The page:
Sato & Tan: The chapter on Singapore argues that Singapore has long viewed and continues to view the US as the “indispensable power” whose post-World War II role as the strategic guarantor and balancer in the Asia-Pacific remains as crucial, not least in the face of China’s rising power and influence. To that end, Singapore has pursued robust relations with the US short of a formal alliance. That said, the rebalancing strategy adopted the Obama administration, which Singapore welcomes, has complicated the latter’s ties with China.
Sato & Tan: As the Vietnam chapter has detailed, Vietnam’s vexing dispute with China in the South China Sea (SCS) is complicating their long and complex ties. While the positive direction Vietnam-US ties is taking has its own logic and imperative, there is no question Hanoi’s SCS dispute with Beijing has driven Hanoi and Washington closer together. But this doesn’t necessarily mean Vietnam has chosen the US over China.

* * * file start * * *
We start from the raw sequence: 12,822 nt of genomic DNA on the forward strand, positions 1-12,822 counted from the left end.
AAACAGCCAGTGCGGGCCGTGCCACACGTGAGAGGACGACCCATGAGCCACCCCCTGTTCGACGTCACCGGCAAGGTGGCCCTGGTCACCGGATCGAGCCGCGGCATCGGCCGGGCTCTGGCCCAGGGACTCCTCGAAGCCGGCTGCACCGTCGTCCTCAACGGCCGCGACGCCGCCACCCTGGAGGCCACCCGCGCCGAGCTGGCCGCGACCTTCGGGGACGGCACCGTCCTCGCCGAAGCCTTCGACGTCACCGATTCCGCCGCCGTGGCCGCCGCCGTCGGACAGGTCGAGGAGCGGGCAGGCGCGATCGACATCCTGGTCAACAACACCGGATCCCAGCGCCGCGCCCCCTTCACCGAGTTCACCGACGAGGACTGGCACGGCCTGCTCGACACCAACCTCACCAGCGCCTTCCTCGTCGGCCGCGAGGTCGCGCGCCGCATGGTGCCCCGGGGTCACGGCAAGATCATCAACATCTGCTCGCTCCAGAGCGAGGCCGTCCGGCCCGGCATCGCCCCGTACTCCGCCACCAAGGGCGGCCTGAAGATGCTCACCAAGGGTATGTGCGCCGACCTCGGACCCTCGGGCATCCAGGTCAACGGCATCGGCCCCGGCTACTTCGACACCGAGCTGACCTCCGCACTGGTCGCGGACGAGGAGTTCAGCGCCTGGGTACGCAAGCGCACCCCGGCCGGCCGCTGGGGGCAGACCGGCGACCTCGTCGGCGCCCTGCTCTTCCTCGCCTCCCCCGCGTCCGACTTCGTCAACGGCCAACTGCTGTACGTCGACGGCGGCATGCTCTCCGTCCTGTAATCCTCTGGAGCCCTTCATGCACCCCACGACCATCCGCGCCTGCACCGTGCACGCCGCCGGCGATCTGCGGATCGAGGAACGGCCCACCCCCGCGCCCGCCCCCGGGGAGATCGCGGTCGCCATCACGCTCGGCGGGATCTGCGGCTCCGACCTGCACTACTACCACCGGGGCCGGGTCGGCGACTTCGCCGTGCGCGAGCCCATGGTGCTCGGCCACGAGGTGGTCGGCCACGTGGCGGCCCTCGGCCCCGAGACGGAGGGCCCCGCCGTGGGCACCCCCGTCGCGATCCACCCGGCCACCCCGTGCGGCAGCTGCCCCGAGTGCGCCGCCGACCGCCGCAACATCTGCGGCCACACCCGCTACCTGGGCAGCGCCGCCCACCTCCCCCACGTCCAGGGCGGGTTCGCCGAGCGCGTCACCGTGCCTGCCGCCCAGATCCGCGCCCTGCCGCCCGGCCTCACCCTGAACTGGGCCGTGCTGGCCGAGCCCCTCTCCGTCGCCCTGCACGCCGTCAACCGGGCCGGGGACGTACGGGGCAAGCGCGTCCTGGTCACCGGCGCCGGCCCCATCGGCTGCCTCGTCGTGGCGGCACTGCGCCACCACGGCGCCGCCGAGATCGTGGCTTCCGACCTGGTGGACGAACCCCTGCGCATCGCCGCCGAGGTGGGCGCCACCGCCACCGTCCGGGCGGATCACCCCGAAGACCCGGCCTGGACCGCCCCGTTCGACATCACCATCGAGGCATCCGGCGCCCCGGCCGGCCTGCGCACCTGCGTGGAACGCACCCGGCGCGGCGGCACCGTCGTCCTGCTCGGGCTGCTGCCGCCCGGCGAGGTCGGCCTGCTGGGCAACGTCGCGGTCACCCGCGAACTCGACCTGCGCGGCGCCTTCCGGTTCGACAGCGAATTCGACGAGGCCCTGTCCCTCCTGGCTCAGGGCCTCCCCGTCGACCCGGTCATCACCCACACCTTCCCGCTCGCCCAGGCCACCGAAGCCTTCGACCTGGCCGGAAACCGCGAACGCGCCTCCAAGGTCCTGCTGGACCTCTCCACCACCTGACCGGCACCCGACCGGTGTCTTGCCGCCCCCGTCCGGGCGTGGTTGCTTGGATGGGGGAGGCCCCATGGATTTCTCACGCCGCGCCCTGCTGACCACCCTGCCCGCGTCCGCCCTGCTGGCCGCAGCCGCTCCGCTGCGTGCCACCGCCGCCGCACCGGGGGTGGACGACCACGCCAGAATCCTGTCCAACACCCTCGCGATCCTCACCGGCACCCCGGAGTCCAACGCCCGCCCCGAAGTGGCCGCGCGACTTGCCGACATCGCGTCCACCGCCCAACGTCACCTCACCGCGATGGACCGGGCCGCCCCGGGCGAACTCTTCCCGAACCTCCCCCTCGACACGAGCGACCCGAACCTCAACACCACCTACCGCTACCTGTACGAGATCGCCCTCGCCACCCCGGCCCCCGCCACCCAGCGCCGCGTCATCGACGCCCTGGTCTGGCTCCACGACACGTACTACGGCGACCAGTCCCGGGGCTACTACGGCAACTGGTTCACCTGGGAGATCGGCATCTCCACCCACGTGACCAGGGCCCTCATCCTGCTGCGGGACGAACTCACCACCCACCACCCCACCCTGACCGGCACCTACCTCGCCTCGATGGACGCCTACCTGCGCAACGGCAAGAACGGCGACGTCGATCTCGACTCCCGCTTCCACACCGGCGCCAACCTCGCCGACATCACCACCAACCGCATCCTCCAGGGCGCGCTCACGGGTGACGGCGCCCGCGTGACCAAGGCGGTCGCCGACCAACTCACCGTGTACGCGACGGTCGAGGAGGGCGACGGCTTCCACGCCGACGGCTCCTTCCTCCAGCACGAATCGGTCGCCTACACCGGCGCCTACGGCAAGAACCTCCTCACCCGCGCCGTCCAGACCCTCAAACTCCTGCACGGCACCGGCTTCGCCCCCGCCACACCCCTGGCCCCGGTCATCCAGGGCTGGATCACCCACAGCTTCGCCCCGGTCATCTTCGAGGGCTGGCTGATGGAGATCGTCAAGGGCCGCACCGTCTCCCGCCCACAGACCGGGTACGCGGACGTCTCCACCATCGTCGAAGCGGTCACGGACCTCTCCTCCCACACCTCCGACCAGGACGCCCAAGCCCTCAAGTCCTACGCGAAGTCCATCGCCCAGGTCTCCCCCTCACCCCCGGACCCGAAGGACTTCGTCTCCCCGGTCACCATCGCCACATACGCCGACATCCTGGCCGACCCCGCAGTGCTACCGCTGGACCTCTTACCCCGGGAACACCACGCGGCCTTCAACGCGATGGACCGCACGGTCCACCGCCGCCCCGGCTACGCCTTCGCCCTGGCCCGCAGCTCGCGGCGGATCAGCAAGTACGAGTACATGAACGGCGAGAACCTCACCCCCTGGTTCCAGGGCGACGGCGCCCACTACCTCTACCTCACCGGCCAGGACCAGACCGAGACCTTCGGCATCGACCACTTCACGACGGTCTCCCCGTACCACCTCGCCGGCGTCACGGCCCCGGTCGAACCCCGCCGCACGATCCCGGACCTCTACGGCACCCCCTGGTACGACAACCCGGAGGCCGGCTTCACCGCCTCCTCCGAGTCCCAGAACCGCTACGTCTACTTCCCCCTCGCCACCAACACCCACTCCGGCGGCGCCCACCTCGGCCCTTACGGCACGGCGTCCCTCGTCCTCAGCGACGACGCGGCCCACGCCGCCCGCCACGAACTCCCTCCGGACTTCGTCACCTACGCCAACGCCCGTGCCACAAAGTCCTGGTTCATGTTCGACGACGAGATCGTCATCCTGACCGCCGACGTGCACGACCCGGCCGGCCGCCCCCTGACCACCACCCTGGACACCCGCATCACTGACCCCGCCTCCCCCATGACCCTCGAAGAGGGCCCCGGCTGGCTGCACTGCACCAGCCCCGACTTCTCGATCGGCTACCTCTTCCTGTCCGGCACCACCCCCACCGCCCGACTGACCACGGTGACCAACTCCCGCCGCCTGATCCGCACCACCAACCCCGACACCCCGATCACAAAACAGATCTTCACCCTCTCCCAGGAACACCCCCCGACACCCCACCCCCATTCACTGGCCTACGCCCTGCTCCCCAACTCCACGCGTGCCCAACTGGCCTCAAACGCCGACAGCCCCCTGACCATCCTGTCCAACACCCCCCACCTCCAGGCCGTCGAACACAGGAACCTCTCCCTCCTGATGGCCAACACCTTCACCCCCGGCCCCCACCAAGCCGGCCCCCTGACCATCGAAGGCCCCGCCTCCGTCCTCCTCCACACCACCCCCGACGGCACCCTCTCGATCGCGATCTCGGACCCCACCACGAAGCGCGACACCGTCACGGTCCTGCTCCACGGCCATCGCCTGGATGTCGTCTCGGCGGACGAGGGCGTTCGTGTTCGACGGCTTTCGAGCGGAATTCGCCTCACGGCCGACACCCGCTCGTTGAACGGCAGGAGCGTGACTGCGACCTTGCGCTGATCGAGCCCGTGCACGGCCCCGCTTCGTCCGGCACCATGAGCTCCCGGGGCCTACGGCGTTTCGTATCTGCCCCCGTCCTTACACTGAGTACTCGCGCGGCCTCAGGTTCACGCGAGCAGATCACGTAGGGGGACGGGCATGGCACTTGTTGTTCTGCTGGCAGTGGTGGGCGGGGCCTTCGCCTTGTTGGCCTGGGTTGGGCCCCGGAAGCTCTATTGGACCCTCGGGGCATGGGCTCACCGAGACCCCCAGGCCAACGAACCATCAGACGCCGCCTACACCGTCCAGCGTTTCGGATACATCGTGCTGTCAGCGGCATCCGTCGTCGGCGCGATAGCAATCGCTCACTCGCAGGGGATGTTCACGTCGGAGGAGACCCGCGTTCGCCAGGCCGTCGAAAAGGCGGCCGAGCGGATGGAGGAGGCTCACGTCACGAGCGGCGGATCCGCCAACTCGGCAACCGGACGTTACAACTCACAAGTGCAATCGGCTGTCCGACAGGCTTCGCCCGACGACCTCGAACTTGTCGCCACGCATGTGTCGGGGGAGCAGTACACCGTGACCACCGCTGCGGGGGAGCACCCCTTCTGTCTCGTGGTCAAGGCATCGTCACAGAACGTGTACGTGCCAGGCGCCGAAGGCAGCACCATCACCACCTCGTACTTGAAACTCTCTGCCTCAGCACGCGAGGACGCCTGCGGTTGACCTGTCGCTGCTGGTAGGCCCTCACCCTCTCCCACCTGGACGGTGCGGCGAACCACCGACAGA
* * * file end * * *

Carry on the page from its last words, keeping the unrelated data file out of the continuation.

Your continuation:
Now please tell us about Vietnam’s neighbor, Myanmar.
Sato & Tan: Under President Thein Sein, Myanmar, in the eyes of many, has evolved from a pariah state to a country seeking to liberalize, albeit fitfully. Its relations with the US have vastly improved. Like its CLV counterparts, Myanmar remains highly reliant on China economically, but of late has shown an incipient willingness to diversify. Its future ties with the US will be defined by how Myanmar handles its domestic political transition, its intra-ethnic conflicts, and its relations with China.
You also discuss India and Australia. Let’s talk about India first.
Sato & Tan: As the India chapter shows, Delhi’s positive relationship with Washington, underscored by their nuclear deal, should not be taken to mean India is bandwagoning with the US against China. Despite Mr. Modi’s radical credentials, he has surprised many with his deft diplomacy including strong engagement with the US. While India makes no bones about regarding China as a peer competitor, it nonetheless prefers to maintain strategic autonomy.